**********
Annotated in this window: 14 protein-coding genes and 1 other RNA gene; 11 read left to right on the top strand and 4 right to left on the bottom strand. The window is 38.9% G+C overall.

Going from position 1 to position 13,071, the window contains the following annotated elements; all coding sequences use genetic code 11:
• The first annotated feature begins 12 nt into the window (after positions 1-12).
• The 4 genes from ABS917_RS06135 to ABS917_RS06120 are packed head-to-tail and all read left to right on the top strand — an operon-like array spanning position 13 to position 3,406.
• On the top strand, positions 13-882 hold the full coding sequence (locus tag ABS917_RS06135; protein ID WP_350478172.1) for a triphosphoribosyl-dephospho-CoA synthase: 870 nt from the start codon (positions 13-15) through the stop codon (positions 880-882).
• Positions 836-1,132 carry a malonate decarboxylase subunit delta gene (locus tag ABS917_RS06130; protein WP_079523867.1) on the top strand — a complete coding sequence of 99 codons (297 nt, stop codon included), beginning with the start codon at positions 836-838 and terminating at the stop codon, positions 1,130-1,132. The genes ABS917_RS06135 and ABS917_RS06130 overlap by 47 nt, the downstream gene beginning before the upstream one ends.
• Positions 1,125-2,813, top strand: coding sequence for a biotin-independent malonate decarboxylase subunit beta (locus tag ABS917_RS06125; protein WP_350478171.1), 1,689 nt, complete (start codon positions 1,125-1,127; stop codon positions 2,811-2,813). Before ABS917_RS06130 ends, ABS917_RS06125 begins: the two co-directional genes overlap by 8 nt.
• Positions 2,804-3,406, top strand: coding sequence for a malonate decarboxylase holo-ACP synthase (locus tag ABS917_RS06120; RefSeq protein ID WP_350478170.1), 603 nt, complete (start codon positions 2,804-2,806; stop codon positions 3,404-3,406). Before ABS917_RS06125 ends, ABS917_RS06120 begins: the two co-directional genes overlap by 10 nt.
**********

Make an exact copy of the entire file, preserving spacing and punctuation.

Annotated in this window: 14 protein-coding genes and 1 other RNA gene; 11 read left to right on the top strand and 4 right to left on the bottom strand. The window is 38.9% G+C overall.

Going from position 1 to position 13,071, the window contains the following annotated elements; all coding sequences use genetic code 11:
• The first annotated feature begins 12 nt into the window (after positions 1-12).
• The 4 genes from ABS917_RS06135 to ABS917_RS06120 are packed head-to-tail and all read left to right on the top strand — an operon-like array spanning position 13 to position 3,406.
• On the top strand, positions 13-882 hold the full coding sequence (locus tag ABS917_RS06135; protein ID WP_350478172.1) for a triphosphoribosyl-dephospho-CoA synthase: 870 nt from the start codon (positions 13-15) through the stop codon (positions 880-882).
• Positions 836-1,132 carry a malonate decarboxylase subunit delta gene (locus tag ABS917_RS06130; protein WP_079523867.1) on the top strand — a complete coding sequence of 99 codons (297 nt, stop codon included), beginning with the start codon at positions 836-838 and terminating at the stop codon, positions 1,130-1,132. The genes ABS917_RS06135 and ABS917_RS06130 overlap by 47 nt, the downstream gene beginning before the upstream one ends.
• Positions 1,125-2,813, top strand: coding sequence for a biotin-independent malonate decarboxylase subunit beta (locus tag ABS917_RS06125; protein WP_350478171.1), 1,689 nt, complete (start codon positions 1,125-1,127; stop codon positions 2,811-2,813). Before ABS917_RS06130 ends, ABS917_RS06125 begins: the two co-directional genes overlap by 8 nt.
• Positions 2,804-3,406, top strand: coding sequence for a malonate decarboxylase holo-ACP synthase (locus tag ABS917_RS06120; RefSeq protein ID WP_350478170.1), 603 nt, complete (start codon positions 2,804-2,806; stop codon positions 3,404-3,406). Before ABS917_RS06125 ends, ABS917_RS06120 begins: the two co-directional genes overlap by 10 nt.